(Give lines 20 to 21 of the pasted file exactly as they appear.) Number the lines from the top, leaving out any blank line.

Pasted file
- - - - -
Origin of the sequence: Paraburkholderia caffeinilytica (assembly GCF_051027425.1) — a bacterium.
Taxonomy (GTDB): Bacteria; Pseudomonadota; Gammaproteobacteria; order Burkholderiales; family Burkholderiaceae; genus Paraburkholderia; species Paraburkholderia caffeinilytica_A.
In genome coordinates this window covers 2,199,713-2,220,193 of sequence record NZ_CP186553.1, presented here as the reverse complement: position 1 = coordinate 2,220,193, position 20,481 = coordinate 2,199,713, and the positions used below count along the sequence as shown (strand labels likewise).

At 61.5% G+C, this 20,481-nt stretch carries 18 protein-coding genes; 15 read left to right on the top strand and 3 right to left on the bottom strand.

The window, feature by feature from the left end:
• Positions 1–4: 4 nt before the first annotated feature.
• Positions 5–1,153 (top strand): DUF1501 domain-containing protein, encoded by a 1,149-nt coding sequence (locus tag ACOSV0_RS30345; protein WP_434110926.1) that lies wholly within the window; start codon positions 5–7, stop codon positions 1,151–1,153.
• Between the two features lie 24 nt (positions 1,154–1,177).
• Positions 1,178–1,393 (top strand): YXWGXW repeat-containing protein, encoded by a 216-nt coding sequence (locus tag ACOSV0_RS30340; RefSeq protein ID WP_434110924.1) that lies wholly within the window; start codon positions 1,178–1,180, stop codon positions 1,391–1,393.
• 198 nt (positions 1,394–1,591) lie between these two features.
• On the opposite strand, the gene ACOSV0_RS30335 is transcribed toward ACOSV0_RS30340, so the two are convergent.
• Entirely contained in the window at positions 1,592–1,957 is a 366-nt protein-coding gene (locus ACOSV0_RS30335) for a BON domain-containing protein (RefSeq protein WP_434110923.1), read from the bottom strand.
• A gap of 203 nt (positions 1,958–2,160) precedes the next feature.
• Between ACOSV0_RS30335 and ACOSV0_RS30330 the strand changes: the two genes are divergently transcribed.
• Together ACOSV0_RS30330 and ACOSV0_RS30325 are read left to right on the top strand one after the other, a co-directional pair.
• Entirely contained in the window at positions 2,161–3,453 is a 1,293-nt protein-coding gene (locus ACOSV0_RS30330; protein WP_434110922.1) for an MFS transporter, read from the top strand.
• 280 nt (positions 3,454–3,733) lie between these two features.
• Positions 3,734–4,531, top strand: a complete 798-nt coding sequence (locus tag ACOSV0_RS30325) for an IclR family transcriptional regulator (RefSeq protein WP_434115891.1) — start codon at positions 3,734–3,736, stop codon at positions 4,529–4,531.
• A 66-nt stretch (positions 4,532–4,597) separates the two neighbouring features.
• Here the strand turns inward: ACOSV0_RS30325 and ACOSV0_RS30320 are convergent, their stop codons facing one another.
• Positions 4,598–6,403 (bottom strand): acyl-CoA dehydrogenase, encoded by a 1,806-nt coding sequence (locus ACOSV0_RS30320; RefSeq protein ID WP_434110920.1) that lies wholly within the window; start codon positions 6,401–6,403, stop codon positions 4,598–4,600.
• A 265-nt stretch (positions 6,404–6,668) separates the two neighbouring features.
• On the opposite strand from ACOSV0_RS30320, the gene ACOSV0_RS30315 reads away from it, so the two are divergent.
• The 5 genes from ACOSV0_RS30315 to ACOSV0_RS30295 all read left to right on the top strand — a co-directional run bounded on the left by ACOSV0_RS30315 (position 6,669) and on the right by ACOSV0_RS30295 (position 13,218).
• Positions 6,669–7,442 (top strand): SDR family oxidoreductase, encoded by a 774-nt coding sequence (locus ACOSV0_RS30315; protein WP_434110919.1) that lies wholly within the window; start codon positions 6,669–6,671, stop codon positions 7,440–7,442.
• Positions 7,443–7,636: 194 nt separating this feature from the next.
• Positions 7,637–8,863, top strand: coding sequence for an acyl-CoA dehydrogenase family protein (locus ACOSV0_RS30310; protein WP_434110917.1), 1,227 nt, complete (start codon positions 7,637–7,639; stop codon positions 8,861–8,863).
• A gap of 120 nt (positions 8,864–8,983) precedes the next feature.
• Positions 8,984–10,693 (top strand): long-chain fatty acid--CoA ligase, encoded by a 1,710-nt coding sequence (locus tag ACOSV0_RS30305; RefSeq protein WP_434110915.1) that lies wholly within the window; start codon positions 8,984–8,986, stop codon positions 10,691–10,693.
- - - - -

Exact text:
• Here the strand turns inward: ACOSV0_RS30325 and ACOSV0_RS30320 are convergent, their stop codons facing one another.
• Positions 4,598–6,403 (bottom strand): acyl-CoA dehydrogenase, encoded by a 1,806-nt coding sequence (locus ACOSV0_RS30320; RefSeq protein ID WP_434110920.1) that lies wholly within the window; start codon positions 6,401–6,403, stop codon positions 4,598–4,600.